A prenuptial agreement is a contract entered into prior to marriage or a civil union that keeps property from before marriage as separate property and avoids the creation of community property during marriage. This avoids commingling of assets and debts and if executed properly, will be effective upon a dissolution. An easy way to understand a prenuptial agreement is to think of it as, “what’s yours is yours and what’s mine is mine, and what you earn or accumulate during marriage is yours too.”
California is a community property state, which means that assets and debts that are incurred during marriage are considered community property; regardless of whether title is in one spouse’s name only. Therefore a prenuptial agreement can help prevent the classification and accumulation of community property during a marriage.
When at attorney drafts a prenuptial agreement, he or she will ask both parties to list all their assets and debts in order to figure out their net worth and debt. This exercise in itself is highly beneficial, because it forces both parties to see how much the other is worth and what kind of debts they have prior to marriage. I often hear spouses during a divorce say that they had no idea the other spouse came into their marriage with so much debt or money and this is because people often times avoid that discussion.
The benefits of knowing exactly what each party is bringing into the marriage financially can lead to more trust, more understanding and present a clearer picture to both spouses about their respective financial positions in life.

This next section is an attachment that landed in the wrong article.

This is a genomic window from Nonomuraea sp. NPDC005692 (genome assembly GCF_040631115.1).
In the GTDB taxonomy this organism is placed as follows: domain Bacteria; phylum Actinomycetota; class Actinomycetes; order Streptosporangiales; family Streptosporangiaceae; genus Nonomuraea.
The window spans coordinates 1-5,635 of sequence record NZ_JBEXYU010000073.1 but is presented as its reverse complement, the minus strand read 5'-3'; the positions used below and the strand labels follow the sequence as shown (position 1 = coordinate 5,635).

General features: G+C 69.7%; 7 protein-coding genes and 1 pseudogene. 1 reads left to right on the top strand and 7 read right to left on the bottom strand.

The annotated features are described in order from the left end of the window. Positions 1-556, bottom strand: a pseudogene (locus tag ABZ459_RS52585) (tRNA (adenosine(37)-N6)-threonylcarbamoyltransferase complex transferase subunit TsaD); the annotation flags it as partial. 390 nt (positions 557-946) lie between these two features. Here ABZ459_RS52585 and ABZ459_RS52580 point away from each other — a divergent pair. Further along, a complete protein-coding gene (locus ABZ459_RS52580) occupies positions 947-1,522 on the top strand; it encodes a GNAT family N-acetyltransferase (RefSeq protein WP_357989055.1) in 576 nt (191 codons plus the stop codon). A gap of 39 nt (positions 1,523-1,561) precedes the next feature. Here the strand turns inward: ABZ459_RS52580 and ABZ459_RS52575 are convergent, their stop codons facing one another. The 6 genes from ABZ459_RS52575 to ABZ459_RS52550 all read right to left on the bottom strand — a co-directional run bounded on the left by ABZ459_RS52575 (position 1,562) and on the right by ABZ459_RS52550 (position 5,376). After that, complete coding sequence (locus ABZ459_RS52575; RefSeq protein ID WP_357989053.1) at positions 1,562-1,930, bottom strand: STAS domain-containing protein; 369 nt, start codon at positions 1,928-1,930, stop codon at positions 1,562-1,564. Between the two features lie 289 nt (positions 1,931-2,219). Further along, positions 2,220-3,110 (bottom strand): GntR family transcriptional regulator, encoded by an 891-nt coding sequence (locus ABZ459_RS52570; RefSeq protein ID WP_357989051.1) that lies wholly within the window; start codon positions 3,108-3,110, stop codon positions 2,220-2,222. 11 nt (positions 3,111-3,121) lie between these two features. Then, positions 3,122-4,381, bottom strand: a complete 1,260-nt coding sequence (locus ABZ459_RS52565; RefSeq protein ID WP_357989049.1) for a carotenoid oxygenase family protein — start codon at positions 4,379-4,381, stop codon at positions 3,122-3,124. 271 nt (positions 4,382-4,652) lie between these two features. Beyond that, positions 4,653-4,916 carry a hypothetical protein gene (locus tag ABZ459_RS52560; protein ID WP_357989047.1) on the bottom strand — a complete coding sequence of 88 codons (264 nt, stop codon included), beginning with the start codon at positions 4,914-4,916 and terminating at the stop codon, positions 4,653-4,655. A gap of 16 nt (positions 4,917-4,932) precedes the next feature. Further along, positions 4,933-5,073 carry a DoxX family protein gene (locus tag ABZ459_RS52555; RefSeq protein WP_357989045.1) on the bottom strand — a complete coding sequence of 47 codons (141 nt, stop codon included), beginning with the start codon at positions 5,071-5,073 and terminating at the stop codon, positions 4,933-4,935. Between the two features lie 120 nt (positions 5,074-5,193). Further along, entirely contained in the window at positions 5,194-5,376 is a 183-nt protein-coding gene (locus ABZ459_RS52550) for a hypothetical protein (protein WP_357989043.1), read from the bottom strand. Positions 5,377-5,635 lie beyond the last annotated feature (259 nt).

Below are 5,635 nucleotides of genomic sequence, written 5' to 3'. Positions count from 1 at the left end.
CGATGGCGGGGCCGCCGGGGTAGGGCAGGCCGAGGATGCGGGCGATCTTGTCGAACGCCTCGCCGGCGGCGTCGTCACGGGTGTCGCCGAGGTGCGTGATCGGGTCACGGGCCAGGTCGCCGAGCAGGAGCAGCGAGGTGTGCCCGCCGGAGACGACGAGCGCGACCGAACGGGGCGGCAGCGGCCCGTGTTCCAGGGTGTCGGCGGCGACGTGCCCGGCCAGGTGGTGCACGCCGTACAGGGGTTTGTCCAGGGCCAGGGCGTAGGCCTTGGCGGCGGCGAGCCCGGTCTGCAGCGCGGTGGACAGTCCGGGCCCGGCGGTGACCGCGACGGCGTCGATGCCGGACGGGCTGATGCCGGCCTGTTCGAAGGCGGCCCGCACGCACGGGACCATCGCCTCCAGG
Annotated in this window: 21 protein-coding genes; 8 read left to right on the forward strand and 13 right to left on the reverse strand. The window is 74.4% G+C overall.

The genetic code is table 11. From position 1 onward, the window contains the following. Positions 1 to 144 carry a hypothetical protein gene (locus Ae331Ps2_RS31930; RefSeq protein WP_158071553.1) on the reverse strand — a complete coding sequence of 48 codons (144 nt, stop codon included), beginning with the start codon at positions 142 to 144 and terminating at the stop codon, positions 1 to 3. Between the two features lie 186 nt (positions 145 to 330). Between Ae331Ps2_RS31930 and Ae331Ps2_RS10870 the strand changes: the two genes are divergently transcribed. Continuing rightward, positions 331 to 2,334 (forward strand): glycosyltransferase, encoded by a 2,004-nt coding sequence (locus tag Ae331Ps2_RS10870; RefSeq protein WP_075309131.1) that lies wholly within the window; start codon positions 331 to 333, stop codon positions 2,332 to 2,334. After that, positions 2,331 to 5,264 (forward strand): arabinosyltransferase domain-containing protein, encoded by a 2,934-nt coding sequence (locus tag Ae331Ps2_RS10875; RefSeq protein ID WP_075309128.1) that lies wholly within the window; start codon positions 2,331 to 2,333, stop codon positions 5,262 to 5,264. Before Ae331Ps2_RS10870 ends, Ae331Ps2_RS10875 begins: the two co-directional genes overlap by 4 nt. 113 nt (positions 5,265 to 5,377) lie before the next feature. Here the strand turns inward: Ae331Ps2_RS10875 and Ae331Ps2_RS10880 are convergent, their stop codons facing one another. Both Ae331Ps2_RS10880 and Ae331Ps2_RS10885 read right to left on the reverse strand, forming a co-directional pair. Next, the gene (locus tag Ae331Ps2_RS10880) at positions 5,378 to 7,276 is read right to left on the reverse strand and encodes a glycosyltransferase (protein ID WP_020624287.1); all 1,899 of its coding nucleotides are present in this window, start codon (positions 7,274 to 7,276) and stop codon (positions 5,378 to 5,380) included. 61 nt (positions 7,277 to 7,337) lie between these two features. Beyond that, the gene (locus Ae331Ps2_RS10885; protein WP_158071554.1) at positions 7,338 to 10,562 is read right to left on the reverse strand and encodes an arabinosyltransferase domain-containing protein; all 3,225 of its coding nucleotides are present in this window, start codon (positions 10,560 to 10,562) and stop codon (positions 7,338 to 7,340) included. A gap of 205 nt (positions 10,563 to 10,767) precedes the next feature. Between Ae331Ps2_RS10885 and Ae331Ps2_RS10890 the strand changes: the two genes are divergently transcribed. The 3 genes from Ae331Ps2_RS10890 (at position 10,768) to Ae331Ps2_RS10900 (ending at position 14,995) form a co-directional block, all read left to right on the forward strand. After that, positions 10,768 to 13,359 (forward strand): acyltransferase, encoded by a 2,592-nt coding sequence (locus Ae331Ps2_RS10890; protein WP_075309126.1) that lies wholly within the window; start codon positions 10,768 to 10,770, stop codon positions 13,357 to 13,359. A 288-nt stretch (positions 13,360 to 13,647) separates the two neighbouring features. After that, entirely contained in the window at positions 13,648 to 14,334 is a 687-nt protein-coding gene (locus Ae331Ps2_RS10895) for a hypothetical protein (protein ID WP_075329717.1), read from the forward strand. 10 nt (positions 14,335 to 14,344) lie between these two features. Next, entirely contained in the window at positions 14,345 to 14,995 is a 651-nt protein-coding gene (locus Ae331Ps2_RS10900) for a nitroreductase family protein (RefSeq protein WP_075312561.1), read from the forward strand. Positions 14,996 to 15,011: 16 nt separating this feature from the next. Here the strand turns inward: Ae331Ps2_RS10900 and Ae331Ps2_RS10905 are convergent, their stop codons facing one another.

Can a Pre-Nuptial Agreement Limit Child Support Payments?
It is important to know that prenuptial agreements can vary widely. However, there are a few terms that are not enforceable. Parties cannot limit or waive child support payments in a prenuptial agreement. In California, it is also generally unenforceable to have “at-fault” provisions in a prenuptial agreement that bar spousal support if there is infidelity in the marriage, etc.
California is a “no-fault” state, meaning that the State generally speaking does not care what the reasons for divorce are when parties file a dissolution. The law is just concerned with helping the parties start the next chapter of their lives without revisiting the reasons for a break-up.
Can a Pre-Nuptial Agreement Limit Spousal Support Payments?
Yes. It is very common to have prenuptial agreements that limit spousal support or bar the payment of spousal support. If executed properly and with the right disclosures, it can be effective.
What if I am already married? Can I still get a prenuptial agreement?
Yes. You can get a “post-marital agreement.” A post-marital agreement is a written contract executed after a couple is married or has entered into a civil union, to settle the couple’s affairs and assets in the event of a separation or divorce. Provisions of the agreement vary widely, but commonly included provisions are for the division of property, spousal support, etc.
The aforementioned is not intended to be legal advice. Contact Dream Law attorney Sanjay A. Paul, Esq. for a consultation on the facts of your case.